The only time that the frontier is really put on display is during the race at the end of the movie. That is also the time when the violence  reaches its pick. Instead of trying to out run each other with their stagecoaches, both Drake’s men and Blair participate in a shout out that lasts the entire span of their race. This is also a statement against the land. While traveling throughout the west, the land is the real enemy with its harsh weather and terrain and wild frontier. However in the movie, Blair and his opponents have no trouble racing through this harsh landscape. It is each other’s guns and the harshness of the people in the west that prove to be the ultimate enemy downplaying the severeness of the land.

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            Stagecoach (1939) portrays Indians in a wholly negative light.  We see them solely from the perspective of the white men, as threatening savages on the warpath, who, we get the vague sense, are going to attack the stagecoach only because they are violent and spiteful people.   Even though the threat of an Indian attack looms over the plot from the very beginning, we don’t actually see any Indians until near the end.  By not showing Indians on screen until the end, the film establishes them as violent savages through the fear they inspire in the white travelers.  We think of them as faceless savages who want to kill the characters we do get to know and respect during the first three-quarters of the film.

The first Indian to appear onscreen is the squaw of the Mexican innkeeper at Apache Wells.  She’s very beautiful (contrasting her husband who is short and pudgy) and dressed in traditional woven shawls, establishing her “otherness.”  The white men who see her first react excitedly, shouting “Savages!” and leaping out of their chairs.  The innkeeper responds by introducing her as his wife and explaining that if he has an Apache wife, her warring tribesmen won’t bother him.  At this point, it seems like he might be a redeeming character who was able to see through the “savage Indian” stereotypes.  Later on, as she sings a seductive Spanish song, the squaw assists some other Mexicans in stealing the stagecoach’s backup horses before running off herself on her husband’s best horse.  He bemoans the loss of his horse, but adds, “I can get another wife easy,” which not only shows his lack of compassion toward her, but also establishes him as uncivilized, disallowing us to sympathize with him.   Also, the fact that she is a deceitful wife (especially when compared with Mrs. Mallory who is determined to be reunited with her husband, and Dallas, a prostitute who proves her virtuous femininity) demonstrates she cannot be “civilized” and that she is incapable of living a domestic lifestyle.  Her husband’s lack of regard for her, other than as a pawn to keep the Apaches from bothering him, doesn’t readily occur to the audience as motivation for the squaw to steal his horses and go home to her family.  Her aloofness and inability to speak in English keeps her from engaging our sympathies.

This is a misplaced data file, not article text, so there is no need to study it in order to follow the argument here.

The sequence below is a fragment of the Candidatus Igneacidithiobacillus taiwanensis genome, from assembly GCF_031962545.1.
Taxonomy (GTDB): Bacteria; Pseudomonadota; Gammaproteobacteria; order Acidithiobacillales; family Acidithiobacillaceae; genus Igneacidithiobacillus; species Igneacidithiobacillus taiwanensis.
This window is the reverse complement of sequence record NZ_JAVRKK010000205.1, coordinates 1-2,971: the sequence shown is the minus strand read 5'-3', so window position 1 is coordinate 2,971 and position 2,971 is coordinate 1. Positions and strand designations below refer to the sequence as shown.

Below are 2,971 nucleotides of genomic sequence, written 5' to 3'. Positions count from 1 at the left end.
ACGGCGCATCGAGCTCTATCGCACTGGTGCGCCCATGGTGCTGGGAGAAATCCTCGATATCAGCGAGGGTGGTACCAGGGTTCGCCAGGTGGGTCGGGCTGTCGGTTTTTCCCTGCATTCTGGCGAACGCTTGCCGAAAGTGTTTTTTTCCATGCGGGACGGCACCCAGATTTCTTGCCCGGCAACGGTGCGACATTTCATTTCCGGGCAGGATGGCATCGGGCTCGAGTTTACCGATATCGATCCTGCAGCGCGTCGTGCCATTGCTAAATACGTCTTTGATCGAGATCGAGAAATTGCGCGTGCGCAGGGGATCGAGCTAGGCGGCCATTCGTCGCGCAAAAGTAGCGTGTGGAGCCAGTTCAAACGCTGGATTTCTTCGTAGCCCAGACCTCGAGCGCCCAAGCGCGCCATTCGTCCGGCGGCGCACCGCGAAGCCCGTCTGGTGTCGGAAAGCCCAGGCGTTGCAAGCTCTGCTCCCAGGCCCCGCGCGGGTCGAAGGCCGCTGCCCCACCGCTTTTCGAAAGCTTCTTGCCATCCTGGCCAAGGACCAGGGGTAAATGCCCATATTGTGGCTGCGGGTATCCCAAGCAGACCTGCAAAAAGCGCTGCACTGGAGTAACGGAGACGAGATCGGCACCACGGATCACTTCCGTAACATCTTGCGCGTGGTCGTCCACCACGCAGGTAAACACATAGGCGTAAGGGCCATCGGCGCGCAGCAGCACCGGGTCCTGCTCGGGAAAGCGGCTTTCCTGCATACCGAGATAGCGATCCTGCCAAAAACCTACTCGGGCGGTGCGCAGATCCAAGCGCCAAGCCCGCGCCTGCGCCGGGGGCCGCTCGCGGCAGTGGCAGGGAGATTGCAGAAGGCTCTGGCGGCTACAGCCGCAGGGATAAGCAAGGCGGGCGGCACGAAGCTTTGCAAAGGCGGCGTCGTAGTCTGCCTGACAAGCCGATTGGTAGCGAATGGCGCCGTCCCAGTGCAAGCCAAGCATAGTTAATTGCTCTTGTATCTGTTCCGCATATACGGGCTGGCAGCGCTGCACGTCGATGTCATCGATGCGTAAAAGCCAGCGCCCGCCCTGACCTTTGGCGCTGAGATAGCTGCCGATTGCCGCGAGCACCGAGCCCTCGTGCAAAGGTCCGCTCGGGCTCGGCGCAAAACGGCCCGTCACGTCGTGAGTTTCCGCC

When the Apache warriors finally attack the stagecoach, it is below them in a valley, and they charge on horseback down a steep hill.  There are at least thirty or forty horses and riders attacking the single stagecoach, and they attempt to surround it on all sides.  They shoot arrows through the windows, exemplifying their savagery by targeting unarmed civilians, especially women and a baby.  The Indians are all dressed in traditional clothing, with feathers and war paint, which again casts them as “others.”  They might shout battle cries in their own language, but we’re never allowed to see them speaking or understand what they’re saying.  To us they’re faceless enemies bent on murdering the stagecoach passengers because of an animalistic proclivity for violence.  This undeveloped, cardboard-cutout image of violent Indians rationalizes the myth that they need to be tamed by whites, while also justifying the Ringo Kid’s heroism in shooting the most Apaches.